When certain antisocial individuals remain ticking time bombs no matter what you do, termination might be the only solution. Treat them professionally. If they are capable of violence, take precautions. Use security to usher them out, do it at a time that is safe (fewer employees around), and take the most direct route out of the building.
Addressing the More Subtle Organization Aspects
The above information covers what can be done to minimize risks. Also, if you are a business owner, manager, or leader, ask yourself these questions:
- How is morale? Do you receive repeated complaints about favoritism or unchecked bad behavior? Monitor this closely. A culture with these components can be a breeding ground for greater bad behavior and, ultimately, even violence.
- Do your managers provide constructive criticism when necessary? Or is there too much avoidance?
- Are your customers happy? Consistently unhappy customers are a direct reflection of poor management practices.
- Does your culture allow and even promote bullies (not to be confused with demanding managers)? That could lead the employee population to believe that it is okay to explode.
- Are there appropriate channels for employees to pass information about unusually difficult co-workers to you? How are they dealt with?
- Is your HR function viewed as professional and up to the challenge of dealing with difficult employees? Are the HR professionals viewed as effective, compassionate, and astute?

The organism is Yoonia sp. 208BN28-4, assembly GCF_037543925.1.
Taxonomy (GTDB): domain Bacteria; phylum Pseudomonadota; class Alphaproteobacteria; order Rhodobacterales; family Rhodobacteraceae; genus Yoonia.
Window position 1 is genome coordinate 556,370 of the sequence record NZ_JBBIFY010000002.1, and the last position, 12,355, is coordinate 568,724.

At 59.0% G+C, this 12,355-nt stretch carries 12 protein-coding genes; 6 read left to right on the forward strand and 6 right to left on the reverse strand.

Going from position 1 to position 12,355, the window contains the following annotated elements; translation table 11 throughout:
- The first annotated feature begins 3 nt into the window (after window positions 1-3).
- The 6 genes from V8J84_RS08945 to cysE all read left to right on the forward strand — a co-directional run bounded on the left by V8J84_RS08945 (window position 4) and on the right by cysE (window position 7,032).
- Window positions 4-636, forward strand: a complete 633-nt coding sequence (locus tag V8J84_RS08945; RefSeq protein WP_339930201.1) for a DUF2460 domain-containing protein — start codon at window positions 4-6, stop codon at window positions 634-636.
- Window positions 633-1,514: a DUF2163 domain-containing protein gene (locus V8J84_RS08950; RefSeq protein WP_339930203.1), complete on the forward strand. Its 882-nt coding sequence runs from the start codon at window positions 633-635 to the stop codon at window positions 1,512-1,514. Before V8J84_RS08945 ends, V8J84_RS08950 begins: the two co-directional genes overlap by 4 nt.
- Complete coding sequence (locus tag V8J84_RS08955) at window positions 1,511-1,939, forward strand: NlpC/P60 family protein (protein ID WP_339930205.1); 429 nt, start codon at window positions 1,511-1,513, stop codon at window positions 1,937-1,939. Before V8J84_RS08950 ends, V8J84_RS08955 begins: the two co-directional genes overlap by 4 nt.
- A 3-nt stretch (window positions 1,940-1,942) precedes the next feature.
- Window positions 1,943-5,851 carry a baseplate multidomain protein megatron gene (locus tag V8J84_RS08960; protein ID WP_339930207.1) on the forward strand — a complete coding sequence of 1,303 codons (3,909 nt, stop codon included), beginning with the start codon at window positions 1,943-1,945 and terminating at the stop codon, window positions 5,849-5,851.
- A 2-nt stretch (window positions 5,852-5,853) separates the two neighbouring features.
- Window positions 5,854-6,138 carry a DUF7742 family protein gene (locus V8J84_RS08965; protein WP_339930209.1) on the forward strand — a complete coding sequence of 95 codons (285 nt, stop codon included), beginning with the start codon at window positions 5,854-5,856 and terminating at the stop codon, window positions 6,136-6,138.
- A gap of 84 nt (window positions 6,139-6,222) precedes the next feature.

- Why do people leave the company? Do you conduct exit interviews?
- How long are people staying? How long do you want them to stay?
- When they are fired, what are the most common reasons? If you see a pattern that is alarming (e.g., outbursts, unethical behavior), determine how management practices can be modified
- Take a look at your recruiting practices. Do you do background checks, drug testing?
This quote comes from the FBI website:
“As the attention to the issue has grown, occupational safety specialists and other analysts have broadly agreed that responding to workplace violence requires attention to more than just an actual physical attack. Homicide and other physical assaults are on a continuum that also include domestic violence, stalking, threats, harassment, bullying, emotional abuse, intimidation, and other forms of conduct that create anxiety, fear, and a climate of distrust in the workplace. All are part of the workplace violence problem. Prevention programs that do not consider harassment in all forms and threats are unlikely to be effective.”
The more that there is a climate of trust, the less likely that workplace violence will occur. Prevention is worth a lot: the more well trained the managers are, the more effective they will be, not only in preventing violence, but in carrying out the goals of the organization.
Diane L. Katz, Ph.D., is president of The Working Circle Teambuilding, Inc., a consulting firm based in Tucson, AZ. Her book, “Win at Work! The Everybody Wins Approach to Conflict Resolution,” was published by Wiley in June 2010.